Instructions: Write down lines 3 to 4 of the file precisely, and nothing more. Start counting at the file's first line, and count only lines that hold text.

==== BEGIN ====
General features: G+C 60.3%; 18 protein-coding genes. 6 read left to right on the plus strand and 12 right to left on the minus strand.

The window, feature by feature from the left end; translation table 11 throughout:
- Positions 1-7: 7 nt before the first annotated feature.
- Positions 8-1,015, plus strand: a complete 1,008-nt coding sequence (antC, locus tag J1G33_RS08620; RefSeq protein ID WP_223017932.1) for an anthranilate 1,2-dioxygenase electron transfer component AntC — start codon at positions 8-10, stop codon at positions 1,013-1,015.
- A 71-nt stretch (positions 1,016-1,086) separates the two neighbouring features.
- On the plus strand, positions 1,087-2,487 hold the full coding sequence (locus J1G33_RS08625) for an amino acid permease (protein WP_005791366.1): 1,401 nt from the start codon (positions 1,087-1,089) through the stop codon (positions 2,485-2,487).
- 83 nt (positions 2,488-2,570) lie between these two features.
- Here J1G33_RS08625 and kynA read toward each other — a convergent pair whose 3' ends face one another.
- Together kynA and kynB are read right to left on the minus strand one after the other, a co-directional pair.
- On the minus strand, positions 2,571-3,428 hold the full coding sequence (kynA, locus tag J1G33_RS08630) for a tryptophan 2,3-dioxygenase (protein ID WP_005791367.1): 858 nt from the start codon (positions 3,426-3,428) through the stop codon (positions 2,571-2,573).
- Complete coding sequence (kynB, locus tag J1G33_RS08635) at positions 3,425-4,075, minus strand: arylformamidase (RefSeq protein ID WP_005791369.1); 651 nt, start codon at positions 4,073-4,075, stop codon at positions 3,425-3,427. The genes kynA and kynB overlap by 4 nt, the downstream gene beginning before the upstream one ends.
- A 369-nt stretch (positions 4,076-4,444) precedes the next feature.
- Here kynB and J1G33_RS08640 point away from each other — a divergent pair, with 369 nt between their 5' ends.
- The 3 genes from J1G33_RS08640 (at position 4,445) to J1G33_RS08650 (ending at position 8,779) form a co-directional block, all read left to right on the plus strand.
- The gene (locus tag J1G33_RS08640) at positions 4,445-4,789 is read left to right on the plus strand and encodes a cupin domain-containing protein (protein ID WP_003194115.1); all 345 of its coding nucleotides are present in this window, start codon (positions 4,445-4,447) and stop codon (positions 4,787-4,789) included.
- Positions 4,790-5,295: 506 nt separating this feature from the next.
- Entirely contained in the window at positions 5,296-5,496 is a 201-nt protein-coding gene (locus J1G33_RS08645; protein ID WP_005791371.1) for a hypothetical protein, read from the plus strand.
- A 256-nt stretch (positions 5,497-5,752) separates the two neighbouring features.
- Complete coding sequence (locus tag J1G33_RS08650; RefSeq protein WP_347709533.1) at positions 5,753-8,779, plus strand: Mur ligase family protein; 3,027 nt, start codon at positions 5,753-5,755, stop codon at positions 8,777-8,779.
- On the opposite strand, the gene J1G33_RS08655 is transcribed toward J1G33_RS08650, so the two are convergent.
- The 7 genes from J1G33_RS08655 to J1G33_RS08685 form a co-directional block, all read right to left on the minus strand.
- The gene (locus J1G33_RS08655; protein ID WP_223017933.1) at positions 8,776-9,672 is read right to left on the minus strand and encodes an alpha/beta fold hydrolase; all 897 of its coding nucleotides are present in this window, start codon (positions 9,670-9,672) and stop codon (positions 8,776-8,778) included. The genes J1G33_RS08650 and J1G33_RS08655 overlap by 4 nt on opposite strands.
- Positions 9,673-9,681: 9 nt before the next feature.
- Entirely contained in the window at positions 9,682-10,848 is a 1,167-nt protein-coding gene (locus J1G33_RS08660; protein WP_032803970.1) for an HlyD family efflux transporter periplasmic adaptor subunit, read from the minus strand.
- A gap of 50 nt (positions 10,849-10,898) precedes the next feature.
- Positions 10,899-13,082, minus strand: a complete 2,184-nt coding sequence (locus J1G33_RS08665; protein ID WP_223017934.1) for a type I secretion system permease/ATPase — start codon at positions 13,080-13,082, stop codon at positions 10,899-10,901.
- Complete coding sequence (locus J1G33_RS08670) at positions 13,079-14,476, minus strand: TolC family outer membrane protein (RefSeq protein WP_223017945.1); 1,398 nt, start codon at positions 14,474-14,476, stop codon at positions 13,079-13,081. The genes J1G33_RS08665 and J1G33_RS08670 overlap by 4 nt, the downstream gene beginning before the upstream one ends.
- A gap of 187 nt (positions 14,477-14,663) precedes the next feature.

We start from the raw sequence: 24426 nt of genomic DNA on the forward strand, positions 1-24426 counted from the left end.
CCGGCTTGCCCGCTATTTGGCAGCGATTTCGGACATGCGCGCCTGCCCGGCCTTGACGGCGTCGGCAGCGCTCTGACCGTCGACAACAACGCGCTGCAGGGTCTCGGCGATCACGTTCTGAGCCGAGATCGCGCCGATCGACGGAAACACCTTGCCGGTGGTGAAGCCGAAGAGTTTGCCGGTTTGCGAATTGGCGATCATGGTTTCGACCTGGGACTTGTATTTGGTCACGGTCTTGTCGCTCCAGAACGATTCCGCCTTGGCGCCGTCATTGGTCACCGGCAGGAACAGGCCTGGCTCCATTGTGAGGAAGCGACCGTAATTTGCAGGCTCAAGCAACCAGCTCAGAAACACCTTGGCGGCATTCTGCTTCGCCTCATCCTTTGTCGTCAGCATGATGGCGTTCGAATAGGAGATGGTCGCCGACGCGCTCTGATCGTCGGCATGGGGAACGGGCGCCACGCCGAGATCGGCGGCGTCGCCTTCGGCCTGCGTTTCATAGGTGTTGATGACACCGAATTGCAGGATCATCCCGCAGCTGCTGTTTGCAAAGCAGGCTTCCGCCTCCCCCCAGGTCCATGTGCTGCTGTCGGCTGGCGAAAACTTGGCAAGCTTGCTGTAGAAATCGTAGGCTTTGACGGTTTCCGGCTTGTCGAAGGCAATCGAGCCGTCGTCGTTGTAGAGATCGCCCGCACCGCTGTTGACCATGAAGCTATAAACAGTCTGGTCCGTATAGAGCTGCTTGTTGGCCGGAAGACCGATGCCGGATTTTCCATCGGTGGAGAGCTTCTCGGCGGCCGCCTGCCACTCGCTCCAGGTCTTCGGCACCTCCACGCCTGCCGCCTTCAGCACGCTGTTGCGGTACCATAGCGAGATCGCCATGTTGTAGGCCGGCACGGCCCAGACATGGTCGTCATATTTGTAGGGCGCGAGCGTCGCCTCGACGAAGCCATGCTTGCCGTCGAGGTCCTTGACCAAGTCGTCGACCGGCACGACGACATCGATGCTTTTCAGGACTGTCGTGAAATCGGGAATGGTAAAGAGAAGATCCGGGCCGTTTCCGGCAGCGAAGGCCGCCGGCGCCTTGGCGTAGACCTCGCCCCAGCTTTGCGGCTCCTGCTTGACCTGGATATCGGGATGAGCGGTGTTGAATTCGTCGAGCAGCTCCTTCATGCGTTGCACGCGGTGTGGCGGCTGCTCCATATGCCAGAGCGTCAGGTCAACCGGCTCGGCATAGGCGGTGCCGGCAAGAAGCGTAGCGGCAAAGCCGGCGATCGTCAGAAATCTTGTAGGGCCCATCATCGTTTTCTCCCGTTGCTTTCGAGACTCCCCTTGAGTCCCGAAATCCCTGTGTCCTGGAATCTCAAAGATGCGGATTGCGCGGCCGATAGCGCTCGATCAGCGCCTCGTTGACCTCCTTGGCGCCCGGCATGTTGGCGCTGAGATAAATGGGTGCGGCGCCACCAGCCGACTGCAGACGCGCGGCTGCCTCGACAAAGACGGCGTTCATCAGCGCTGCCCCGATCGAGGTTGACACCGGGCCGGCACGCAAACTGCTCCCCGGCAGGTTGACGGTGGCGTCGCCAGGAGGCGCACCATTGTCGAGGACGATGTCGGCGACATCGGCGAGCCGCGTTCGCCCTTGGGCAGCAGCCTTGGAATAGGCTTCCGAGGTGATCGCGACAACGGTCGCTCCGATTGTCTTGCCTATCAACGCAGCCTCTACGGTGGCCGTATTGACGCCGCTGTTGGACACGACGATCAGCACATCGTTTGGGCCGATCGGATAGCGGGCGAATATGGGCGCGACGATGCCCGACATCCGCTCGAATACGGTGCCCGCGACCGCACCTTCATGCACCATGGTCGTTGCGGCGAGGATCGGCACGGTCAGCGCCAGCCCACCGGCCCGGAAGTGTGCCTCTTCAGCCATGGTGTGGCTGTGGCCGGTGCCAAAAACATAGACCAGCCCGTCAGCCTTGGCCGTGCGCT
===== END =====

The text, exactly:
- Positions 1-7: 7 nt before the first annotated feature.
- Positions 8-1,015, plus strand: a complete 1,008-nt coding sequence (antC, locus tag J1G33_RS08620; RefSeq protein ID WP_223017932.1) for an anthranilate 1,2-dioxygenase electron transfer component AntC — start codon at positions 8-10, stop codon at positions 1,013-1,015.